The shape of the horn is extremely important. To weld efficiently, the face of this tool must match the profile of rigid parts being joined or provide a sealing profile when parts or components are being joined. For each application, the stack (converter, booster, horn) work together to deliver the optimum level of amplitude to produce a consistent ultrasonic weld.
In operation, the actuator lowers the stack onto the parts to be joined, compressing them. Vibration is then delivered to part surfaces by the tool at the bottom of the stack — or the “horn.” Vibratory energy at the interface of the plastic parts generates frictional heat that melts the plastic, which, under force from the actuator, compresses and bonds, producing a finished ultrasonic weld.
Assembling plastic parts, films, or non-wovens using ultrasonic welding requires some up-front investment, starting with the welder itself. Additionally, product-specific tooling is required to precisely hold the various plastic components in place as a part is being welded.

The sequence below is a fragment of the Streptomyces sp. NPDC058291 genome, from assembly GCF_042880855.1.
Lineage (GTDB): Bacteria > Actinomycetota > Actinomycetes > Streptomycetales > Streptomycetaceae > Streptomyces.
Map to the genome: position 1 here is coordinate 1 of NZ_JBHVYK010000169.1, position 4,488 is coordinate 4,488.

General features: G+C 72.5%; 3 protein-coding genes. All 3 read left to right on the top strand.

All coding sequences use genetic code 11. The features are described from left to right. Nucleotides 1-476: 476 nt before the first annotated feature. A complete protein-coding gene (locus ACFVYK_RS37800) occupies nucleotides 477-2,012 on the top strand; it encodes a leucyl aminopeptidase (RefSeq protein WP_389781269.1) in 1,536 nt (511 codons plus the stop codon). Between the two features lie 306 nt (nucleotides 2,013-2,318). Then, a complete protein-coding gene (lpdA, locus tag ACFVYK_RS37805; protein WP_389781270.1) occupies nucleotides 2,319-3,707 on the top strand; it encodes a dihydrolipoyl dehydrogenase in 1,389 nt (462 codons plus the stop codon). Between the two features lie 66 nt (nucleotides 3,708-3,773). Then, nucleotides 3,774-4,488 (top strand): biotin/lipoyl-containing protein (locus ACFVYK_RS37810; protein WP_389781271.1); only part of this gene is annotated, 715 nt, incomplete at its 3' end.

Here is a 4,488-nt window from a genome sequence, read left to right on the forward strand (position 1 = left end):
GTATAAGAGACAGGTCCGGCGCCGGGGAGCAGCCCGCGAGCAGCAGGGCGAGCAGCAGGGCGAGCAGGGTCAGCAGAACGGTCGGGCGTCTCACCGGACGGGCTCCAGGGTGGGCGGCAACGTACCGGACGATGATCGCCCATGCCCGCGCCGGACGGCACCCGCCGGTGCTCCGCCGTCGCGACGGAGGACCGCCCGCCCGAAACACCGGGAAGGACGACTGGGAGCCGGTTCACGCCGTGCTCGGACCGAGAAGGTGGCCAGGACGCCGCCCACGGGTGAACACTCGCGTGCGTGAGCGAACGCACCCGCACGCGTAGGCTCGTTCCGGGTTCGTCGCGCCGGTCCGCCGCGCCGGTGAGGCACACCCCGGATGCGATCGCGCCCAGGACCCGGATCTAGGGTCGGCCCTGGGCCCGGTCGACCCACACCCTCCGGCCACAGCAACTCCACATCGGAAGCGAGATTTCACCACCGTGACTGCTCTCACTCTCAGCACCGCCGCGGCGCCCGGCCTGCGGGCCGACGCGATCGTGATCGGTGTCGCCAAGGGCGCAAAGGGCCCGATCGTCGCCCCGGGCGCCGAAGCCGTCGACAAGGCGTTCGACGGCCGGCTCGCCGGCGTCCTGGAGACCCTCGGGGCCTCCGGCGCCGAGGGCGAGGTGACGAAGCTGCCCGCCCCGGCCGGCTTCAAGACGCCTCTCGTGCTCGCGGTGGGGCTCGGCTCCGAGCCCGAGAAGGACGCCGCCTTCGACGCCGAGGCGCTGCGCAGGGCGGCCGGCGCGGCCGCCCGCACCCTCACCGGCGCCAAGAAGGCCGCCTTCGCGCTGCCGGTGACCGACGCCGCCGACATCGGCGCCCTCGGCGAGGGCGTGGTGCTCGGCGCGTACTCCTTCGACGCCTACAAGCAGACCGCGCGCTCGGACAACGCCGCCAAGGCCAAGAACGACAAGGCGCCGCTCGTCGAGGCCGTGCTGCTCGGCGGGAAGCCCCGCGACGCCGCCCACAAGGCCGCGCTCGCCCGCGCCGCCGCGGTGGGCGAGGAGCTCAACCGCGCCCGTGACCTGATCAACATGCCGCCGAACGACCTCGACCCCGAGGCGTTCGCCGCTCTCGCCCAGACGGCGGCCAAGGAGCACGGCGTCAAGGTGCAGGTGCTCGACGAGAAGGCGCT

All of this is a one-time investment, which means that operators can manage assembly costs, amortizing a single investment over the entire production volume of the part. When the part or product design is finalized, weld tooling can be built and high-volume production can begin.
The key to amortizing assembly method costs and realizing long-term assembly savings: have a firm idea of what the annual production volume is going to be. History shows that those with production volumes ranging from tens of thousands to millions per year generally attain a significant financial benefit with an ultrasonic welding process.
Non-wovens and infection control
The low cost and utility of non-woven fabrics have made them essential in the global battle to prevent the spread of infection, including COVID-19. Disposable non-wovens provide an effective yet inexpensive barrier against micro-organisms and contamination making them ideal for surgical protective garb.
Similar to other plastics, non-woven fabrics can be joined with ultrasonic welders, using high-frequency mechanical vibration, which is transmitted through tooling to heat and join thermoplastic material. Depending on the selection of weld parameters and tooling, the frictional heat generated by ultrasonics also offers the versatility to: